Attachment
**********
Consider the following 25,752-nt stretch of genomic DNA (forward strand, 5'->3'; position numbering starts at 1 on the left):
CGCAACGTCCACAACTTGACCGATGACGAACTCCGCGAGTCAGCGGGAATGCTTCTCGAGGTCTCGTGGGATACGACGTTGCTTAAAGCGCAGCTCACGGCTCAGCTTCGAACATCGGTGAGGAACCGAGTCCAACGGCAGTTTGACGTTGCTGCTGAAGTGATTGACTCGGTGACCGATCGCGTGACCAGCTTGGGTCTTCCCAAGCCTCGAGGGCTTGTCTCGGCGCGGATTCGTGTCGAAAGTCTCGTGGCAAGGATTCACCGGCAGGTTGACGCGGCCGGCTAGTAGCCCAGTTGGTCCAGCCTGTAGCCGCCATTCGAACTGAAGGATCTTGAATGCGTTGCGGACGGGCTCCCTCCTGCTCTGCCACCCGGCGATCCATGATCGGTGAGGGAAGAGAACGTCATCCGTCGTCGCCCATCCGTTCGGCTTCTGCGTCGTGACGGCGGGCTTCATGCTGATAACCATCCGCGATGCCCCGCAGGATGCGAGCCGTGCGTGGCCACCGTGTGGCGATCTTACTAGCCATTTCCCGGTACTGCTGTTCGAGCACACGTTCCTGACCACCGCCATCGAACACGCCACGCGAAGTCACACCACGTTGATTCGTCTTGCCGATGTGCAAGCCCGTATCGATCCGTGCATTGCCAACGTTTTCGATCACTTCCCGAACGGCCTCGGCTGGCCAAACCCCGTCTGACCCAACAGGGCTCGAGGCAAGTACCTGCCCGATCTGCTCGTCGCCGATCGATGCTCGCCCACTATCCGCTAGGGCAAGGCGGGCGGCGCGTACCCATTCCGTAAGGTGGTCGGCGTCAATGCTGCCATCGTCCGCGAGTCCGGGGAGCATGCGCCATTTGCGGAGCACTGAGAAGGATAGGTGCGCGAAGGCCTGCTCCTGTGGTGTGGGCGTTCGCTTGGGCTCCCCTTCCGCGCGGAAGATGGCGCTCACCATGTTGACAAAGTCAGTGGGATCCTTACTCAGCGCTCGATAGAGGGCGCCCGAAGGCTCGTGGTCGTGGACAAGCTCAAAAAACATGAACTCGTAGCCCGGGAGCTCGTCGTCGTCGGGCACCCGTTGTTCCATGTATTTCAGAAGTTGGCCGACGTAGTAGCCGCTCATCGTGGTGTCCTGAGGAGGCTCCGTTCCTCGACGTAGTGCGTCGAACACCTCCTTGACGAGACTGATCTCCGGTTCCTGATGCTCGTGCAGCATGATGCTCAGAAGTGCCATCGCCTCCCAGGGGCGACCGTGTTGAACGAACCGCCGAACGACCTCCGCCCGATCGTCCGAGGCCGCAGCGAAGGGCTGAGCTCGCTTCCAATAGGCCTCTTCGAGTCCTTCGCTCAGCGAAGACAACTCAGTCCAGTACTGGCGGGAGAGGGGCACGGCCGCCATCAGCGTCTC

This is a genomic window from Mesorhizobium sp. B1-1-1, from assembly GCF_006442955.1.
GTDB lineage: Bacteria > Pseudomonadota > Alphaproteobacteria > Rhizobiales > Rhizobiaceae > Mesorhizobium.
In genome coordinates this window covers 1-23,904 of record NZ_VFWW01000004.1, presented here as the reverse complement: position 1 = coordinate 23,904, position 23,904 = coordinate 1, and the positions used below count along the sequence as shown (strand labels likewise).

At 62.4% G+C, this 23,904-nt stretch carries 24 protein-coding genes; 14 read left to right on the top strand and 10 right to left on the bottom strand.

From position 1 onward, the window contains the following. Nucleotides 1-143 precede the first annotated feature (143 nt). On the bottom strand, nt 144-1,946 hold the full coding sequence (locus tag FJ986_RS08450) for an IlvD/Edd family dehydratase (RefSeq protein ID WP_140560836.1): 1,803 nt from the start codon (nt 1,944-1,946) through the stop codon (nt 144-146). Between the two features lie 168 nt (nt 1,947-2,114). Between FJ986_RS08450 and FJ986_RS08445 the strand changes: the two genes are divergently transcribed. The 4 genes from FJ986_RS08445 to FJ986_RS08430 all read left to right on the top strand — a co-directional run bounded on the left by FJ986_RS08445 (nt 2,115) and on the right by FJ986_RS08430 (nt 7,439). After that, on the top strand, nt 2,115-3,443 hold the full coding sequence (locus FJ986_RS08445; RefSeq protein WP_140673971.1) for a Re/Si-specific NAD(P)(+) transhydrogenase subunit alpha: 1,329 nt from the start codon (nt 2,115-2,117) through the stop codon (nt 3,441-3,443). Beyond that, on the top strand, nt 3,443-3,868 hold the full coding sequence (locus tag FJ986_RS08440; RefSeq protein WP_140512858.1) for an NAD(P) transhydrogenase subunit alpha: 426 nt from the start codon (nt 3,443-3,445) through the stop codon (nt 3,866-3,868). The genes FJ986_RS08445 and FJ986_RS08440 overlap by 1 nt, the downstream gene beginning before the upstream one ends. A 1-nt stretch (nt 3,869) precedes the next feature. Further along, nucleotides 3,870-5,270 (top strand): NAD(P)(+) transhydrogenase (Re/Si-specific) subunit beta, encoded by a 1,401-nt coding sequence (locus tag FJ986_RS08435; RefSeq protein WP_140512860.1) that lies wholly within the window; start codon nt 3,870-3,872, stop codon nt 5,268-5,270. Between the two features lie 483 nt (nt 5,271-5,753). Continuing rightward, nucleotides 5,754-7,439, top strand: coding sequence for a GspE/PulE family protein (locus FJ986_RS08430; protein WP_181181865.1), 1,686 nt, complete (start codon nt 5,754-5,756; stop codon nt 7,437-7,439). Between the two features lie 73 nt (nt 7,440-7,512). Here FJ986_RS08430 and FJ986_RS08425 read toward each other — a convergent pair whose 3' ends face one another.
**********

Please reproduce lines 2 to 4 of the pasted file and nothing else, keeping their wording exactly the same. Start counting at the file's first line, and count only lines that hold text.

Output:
CGCAACGTCCACAACTTGACCGATGACGAACTCCGCGAGTCAGCGGGAATGCTTCTCGAGGTCTCGTGGGATACGACGTTGCTTAAAGCGCAGCTCACGGCTCAGCTTCGAACATCGGTGAGGAACCGAGTCCAACGGCAGTTTGACGTTGCTGCTGAAGTGATTGACTCGGTGACCGATCGCGTGACCAGCTTGGGTCTTCCCAAGCCTCGAGGGCTTGTCTCGGCGCGGATTCGTGTCGAAAGTCTCGTGGCAAGGATTCACCGGCAGGTTGACGCGGCCGGCTAGTAGCCCAGTTGGTCCAGCCTGTAGCCGCCATTCGAACTGAAGGATCTTGAATGCGTTGCGGACGGGCTCCCTCCTGCTCTGCCACCCGGCGATCCATGATCGGTGAGGGAAGAGAACGTCATCCGTCGTCGCCCATCCGTTCGGCTTCTGCGTCGTGACGGCGGGCTTCATGCTGATAACCATCCGCGATGCCCCGCAGGATGCGAGCCGTGCGTGGCCACCGTGTGGCGATCTTACTAGCCATTTCCCGGTACTGCTGTTCGAGCACACGTTCCTGACCACCGCCATCGAACACGCCACGCGAAGTCACACCACGTTGATTCGTCTTGCCGATGTGCAAGCCCGTATCGATCCGTGCATTGCCAACGTTTTCGATCACTTCCCGAACGGCCTCGGCTGGCCAAACCCCGTCTGACCCAACAGGGCTCGAGGCAAGTACCTGCCCGATCTGCTCGTCGCCGATCGATGCTCGCCCACTATCCGCTAGGGCAAGGCGGGCGGCGCGTACCCATTCCGTAAGGTGGTCGGCGTCAATGCTGCCATCGTCCGCGAGTCCGGGGAGCATGCGCCATTTGCGGAGCACTGAGAAGGATAGGTGCGCGAAGGCCTGCTCCTGTGGTGTGGGCGTTCGCTTGGGCTCCCCTTCCGCGCGGAAGATGGCGCTCACCATGTTGACAAAGTCAGTGGGATCCTTACTCAGCGCTCGATAGAGGGCGCCCGAAGGCTCGTGGTCGTGGACAAGCTCAAAAAACATGAACTCGTAGCCCGGGAGCTCGTCGTCGTCGGGCACCCGTTGTTCCATGTATTTCAGAAGTTGGCCGACGTAGTAGCCGCTCATCGTGGTGTCCTGAGGAGGCTCCGTTCCTCGACGTAGTGCGTCGAACACCTCCTTGACGAGACTGATCTCCGGTTCCTGATGCTCGTGCAGCATGATGCTCAGAAGTGCCATCGCCTCCCAGGGGCGACCGTGTTGAACGAACCGCCGAACGACCTCCGCCCGATCGTCCGAGGCCGCAGCGAAGGGCTGAGCTCGCTTCCAATAGGCCTCTTCGAGTCCTTCGCTCAGCGAAGACAACTCAGTCCAGTACTGGCGGGAGAGGGGCACGGCCGCCATCAGCGTCTC

This is a genomic window from Mesorhizobium sp. B1-1-1, from assembly GCF_006442955.1.
GTDB lineage: Bacteria > Pseudomonadota > Alphaproteobacteria > Rhizobiales > Rhizobiaceae > Mesorhizobium.